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Mountain Bikes

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So, what exactly is a mountain bike anyway?

Well, it’s a bike with a smaller stronger frame, fork and wheels to withstand the pounding of rugged terrain. The wheel diameter is smaller (26”) than a road bike to give added strength and to also lower the center of gravity of the rider. The tires are wide and knobby for greater shock-absorption and improved traction. Braking, such as modern disc brake systems, is strong for quick stopping, even during steep descents and under wet or muddy conditions. The number of gears ranges from 18 to 27 speeds. Why so many? So the rider can maintain a constant pedal rotation under a wide range of terrain. The extremely low gears combined with some good knobby tires allow you to handle those near-vertical climbs. Other features include a more upright riding position with riser handlebars, easy-to-use shifting controls and front suspension. Modern suspension is designed to smooth out today’s technical, rugged trail networks while remaining ‘stable’ and efficient while pedaling uphill or along trails.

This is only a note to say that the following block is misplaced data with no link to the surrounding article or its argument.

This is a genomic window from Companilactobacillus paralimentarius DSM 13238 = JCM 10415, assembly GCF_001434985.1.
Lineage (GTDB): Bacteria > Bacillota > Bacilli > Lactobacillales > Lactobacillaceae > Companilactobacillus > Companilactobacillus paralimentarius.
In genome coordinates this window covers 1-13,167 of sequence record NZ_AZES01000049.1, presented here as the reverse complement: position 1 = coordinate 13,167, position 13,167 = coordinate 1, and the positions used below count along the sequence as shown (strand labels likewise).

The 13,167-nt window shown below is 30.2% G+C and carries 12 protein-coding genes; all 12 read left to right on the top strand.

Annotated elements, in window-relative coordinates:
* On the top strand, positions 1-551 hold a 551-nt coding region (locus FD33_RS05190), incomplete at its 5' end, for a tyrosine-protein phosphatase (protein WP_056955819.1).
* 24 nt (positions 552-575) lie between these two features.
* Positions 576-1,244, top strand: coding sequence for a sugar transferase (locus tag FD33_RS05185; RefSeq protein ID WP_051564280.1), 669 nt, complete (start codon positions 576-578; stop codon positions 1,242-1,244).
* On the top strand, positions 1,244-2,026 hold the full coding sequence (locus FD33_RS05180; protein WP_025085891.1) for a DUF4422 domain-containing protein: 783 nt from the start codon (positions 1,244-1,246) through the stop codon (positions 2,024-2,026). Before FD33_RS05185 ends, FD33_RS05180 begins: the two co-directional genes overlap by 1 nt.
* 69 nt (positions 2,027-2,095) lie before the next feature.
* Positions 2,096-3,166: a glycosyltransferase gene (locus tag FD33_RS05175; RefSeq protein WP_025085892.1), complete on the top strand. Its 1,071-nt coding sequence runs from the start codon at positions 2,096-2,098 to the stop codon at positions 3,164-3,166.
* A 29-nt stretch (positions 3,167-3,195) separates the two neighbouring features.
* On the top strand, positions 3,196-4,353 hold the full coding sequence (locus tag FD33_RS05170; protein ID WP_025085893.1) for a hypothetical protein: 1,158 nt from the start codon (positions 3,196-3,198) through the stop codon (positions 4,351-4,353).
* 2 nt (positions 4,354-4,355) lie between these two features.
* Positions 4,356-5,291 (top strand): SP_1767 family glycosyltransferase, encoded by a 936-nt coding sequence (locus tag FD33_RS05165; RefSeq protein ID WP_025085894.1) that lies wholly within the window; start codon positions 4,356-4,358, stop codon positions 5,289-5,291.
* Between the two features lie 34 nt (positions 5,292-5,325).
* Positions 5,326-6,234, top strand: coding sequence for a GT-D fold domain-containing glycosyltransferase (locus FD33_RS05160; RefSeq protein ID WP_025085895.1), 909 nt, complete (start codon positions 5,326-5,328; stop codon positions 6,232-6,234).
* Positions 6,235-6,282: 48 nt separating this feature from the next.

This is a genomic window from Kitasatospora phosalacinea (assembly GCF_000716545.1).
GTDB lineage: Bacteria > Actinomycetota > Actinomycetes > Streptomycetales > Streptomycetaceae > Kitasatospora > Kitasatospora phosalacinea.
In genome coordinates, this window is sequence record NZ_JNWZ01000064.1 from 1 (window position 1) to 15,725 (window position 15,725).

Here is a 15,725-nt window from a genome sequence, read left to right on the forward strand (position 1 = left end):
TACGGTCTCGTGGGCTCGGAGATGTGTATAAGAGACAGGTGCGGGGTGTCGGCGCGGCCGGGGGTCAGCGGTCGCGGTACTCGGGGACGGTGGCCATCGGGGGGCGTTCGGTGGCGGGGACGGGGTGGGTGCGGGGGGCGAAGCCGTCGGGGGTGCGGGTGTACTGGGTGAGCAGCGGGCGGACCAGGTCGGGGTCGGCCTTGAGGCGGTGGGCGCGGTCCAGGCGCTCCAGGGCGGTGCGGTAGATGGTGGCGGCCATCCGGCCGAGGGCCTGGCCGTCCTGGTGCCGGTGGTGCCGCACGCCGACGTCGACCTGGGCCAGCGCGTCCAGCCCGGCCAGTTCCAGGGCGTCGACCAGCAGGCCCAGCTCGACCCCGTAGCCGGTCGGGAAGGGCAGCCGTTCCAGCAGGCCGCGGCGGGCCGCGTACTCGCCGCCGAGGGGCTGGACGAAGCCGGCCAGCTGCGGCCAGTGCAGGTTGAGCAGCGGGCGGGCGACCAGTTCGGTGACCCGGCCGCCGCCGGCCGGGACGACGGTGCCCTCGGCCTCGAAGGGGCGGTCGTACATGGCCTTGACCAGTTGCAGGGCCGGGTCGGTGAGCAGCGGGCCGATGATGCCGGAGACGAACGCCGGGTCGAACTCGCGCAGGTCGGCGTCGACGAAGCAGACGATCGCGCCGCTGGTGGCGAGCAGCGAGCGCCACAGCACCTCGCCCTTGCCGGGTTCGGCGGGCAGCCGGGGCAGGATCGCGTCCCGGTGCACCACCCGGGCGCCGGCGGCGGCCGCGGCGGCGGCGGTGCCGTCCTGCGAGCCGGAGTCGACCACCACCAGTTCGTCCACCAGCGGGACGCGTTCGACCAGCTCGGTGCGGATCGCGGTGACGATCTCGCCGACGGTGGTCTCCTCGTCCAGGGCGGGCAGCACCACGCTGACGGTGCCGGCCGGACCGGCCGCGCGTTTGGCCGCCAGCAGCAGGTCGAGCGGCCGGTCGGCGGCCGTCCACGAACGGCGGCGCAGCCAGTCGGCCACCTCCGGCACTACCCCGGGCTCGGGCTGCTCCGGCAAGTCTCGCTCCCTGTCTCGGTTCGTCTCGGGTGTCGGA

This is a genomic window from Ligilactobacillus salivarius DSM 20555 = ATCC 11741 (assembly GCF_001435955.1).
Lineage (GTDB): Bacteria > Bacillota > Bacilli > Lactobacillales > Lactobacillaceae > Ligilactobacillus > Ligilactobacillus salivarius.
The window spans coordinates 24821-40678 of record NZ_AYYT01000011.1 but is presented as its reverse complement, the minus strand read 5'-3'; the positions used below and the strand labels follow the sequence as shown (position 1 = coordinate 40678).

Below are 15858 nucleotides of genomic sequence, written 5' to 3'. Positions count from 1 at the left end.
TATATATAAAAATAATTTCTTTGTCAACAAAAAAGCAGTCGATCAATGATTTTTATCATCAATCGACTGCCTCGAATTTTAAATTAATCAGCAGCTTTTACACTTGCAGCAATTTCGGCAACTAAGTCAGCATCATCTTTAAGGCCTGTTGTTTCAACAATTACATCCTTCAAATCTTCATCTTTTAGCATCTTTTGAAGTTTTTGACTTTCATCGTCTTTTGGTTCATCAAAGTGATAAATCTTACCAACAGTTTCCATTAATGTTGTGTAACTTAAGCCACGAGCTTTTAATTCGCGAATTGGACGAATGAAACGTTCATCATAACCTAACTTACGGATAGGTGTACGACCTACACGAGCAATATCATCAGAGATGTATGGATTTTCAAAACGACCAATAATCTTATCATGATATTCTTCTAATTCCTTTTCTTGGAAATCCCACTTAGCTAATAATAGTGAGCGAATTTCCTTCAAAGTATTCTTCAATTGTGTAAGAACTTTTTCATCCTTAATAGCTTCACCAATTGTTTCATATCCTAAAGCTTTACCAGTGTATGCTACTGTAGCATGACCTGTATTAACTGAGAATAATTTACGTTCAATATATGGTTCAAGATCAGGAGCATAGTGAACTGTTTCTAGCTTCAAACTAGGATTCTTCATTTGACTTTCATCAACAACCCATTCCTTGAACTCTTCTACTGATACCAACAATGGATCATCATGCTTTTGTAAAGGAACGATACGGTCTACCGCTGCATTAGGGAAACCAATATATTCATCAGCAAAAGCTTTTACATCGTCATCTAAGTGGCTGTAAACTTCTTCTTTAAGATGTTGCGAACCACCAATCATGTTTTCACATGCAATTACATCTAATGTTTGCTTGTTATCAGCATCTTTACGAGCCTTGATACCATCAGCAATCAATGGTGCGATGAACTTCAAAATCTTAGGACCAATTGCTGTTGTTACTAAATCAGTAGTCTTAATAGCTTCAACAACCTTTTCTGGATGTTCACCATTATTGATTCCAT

Types of Mountain Bikes

Mountain bikes are broken up into various categories based on their intended use.

  1. Cross-country mountain bikes are lighter weight (21 to 26lbs); incorporate steeper geometry and more aerodynamic riding positions to allow the rider to be the fastest and most efficient that they can be.
  2. All mountain bikes are generally mid weight (27 to 32lbs), slacker geometry, longer travel (suspension) versions of cross-country bikes. They allow the rider to tackle more technical terrain confidently, but do add a ‘penalty’ to the climb up to the added weight and slacker angles.
  3. Downhill mountain bikes and big travel freeride mountain bikes are heavier (36 to 45lbs), much slacker geometry, long travel suspension bikes. They are built strong and incorporate larger brakes to allow the rider to tackle steep, rugged downhill terrain and big jumps. These bikes are much more difficult to climb with and are generally used at lift access ski areas or in shuttle assisted riding areas.
  4. Dirtjump or park bikes are smaller, more durable mountain bikes, generally with only front suspension and very strong components. Designed like large BMX bikes, they allow the rider to tackle urban terrain and sculpted jumps confidently while they perform tricks.
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